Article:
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1999 (Narrative date)

Thousands of women and children were taken into slavery during the decades of Sudan’s civil war, mainly from Northern Bahr El Ghazal and the Nuba Mountains. Slave-taking was revived in 1985 by the National Islamic government of Sudan primarily as a weapon against counterinsurgents in the South, and secondarily a way to reimburse its surrogate soldiers for neutralizing this threat. In 1989 the government created the Popular Defense Forces (PDF), militia trained to raid villages and take people as slaves. PDF recruits were allowed to keep whoever they captured, along with booty of grain and cattle. One study documents 12,000 abductions by name, while NGOs offer estimates ranging from 15,000 to 200,000. The slaves were often moved to large towns in the north on week-long journeys during which the women were repeatedly raped, and then sold to new masters who used them without pay for farming and sexual services. The peace process brought these PDF abductions to an end, but inter-tribal abductions continue in Southern Sudan. In addition, Sudanese children are used by rebel groups in the ongoing conflict in Darfur; Sudanese boys from the country’s eastern Rashaida tribe continue to be trafficked to the Middle East for use as camel jockeys; the rebel organization “Lord’s Resistance Army” has forcibly conscripted children in Southern Sudan for use as combatants in its war against Uganda; and the institution of chattel slavery continues in southern Darfur and southern Kordofan.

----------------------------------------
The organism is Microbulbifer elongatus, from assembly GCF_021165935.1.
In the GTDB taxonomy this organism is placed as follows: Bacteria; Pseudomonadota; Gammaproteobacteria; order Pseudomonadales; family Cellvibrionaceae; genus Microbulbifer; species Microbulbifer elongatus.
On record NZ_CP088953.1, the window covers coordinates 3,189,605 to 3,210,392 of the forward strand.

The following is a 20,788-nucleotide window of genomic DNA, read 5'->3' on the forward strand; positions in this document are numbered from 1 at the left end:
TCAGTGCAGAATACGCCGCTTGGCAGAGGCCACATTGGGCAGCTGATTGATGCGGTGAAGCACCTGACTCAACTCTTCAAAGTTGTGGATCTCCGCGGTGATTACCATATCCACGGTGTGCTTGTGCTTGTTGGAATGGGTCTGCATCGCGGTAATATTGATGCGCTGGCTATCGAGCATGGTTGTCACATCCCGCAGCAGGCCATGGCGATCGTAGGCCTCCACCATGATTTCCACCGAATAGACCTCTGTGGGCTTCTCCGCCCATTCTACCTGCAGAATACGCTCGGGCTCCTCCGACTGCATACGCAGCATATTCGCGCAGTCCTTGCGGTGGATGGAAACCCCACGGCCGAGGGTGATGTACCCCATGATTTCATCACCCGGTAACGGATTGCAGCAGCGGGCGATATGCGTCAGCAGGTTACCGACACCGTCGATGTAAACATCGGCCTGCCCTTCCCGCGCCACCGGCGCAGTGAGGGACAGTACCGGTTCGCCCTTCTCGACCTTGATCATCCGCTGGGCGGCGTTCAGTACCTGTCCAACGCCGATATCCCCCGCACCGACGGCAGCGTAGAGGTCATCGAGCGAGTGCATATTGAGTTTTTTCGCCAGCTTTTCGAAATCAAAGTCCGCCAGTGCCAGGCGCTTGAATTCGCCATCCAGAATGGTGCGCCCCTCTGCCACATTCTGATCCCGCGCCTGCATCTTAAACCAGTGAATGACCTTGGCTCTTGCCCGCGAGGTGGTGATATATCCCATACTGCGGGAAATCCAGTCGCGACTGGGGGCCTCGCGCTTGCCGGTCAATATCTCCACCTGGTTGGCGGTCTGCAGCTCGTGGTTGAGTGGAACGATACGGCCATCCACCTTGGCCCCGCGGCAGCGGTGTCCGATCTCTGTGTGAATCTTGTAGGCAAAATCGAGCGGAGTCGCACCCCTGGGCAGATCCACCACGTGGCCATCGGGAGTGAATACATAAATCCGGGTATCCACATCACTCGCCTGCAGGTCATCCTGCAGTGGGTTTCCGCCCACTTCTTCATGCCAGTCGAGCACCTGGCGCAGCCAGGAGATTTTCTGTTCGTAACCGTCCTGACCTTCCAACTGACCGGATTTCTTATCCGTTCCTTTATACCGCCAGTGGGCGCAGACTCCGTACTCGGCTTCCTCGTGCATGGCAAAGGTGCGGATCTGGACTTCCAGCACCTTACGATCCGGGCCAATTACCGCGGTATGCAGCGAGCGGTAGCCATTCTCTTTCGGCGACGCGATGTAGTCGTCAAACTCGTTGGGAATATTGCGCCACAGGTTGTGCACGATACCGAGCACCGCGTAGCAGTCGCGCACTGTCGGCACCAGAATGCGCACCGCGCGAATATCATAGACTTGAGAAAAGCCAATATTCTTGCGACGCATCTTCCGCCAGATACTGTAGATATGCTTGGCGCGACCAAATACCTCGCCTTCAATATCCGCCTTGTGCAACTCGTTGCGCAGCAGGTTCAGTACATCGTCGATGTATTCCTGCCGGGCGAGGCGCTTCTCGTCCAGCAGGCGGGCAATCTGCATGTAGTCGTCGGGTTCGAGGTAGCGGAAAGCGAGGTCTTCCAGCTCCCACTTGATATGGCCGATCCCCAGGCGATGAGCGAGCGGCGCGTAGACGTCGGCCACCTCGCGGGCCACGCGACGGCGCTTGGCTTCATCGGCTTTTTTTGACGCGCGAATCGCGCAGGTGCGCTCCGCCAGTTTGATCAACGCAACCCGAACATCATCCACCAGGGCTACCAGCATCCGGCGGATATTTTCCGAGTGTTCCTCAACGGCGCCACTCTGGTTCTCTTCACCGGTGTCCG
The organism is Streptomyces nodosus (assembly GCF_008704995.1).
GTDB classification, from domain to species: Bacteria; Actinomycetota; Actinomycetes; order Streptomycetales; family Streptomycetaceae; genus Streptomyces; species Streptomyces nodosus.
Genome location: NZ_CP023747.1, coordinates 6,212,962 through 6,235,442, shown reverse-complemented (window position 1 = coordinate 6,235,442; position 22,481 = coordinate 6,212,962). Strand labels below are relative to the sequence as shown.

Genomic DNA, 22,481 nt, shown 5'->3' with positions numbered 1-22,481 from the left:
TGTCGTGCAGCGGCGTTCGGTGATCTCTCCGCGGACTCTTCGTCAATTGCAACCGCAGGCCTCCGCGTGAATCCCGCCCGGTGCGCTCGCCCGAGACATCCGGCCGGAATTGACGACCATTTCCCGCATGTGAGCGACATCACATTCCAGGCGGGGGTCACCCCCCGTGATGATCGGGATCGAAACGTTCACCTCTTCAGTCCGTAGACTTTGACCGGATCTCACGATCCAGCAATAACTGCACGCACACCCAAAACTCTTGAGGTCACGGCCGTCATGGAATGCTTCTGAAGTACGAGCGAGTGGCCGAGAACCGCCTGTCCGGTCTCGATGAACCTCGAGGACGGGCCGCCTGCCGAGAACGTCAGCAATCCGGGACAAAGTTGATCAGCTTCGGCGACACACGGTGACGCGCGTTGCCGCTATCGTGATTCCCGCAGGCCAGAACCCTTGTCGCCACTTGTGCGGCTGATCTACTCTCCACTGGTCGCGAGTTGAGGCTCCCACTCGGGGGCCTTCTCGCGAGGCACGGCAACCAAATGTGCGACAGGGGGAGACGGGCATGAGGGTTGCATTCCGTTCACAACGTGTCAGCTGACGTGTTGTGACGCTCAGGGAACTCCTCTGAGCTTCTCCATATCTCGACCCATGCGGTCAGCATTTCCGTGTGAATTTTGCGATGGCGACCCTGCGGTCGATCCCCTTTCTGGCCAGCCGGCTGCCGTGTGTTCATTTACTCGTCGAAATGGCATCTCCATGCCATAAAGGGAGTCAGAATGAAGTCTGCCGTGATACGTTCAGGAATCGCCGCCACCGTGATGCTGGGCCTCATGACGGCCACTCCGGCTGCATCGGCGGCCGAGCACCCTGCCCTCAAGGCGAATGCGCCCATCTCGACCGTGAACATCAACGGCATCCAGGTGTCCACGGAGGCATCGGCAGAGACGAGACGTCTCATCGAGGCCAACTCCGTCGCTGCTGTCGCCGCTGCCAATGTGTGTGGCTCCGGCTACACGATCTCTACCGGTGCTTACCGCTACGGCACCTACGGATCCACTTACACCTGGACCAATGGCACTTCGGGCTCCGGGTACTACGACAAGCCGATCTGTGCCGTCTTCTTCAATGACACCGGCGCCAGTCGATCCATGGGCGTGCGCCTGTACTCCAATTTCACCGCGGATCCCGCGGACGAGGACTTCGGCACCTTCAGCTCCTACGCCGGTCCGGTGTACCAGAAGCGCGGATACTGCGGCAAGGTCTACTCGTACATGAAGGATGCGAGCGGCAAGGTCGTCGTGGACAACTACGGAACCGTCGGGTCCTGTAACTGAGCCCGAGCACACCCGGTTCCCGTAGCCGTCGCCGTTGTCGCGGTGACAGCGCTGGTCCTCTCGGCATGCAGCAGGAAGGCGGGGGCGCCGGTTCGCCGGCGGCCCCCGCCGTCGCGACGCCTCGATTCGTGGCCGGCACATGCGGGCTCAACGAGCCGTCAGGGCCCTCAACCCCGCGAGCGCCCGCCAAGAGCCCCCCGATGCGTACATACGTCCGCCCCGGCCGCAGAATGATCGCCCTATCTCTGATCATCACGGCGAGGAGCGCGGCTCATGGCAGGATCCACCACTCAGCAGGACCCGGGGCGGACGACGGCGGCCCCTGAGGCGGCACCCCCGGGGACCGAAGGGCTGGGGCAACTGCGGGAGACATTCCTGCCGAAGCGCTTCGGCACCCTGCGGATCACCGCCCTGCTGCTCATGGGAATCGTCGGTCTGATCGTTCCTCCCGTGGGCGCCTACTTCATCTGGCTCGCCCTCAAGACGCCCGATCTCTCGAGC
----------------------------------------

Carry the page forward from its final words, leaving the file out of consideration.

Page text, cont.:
I was at home when the soldiers came. I heard guns, and started to run. Everyone else was running too. Some went in this direction, and others went that way. I ran to the forest, but I was caught by two soldiers. I had to walk to the River Kiir, and then on to Daein. They made me carry a sack of durah on my head. The journey was about ten days long. I was together with a lot of other girls. The soldiers would take them away for sexual intercourse. The leader of the soldiers, Musa, did this to me.

On the way, Musa did not beat me, but he gave me hardly any food. Musa kept me for himself. He called me ‘Sudan.’ He took me to a camp for soldiers near Daein. Musa had a home in Daein town, but he never took me there. I had to stay at his home at the army camp. It was a place where soldiers marched and learned how to prepare their guns and to shoot.

There were both Arabs and Dinkas there. I had to do housework for Musa. I could not leave the camp. Many times each day, he would say that he would shoot me or cut my throat if I tried to escape. I was very sad, and couldn’t help crying. He would beat me when he caught me crying. Musa used me as a concubine. I am now about five months pregnant. Musa let me go away with the trader. I think he did this because I was so sad and tearful that he didn’t want me any more. I am a Christian and used to go to church at Nyamlell. One of the catechists named Mario is my friend.
Narrative as told to Christian Solidarity International, January 1999, in Northern Bahr El Ghazal, Sudan.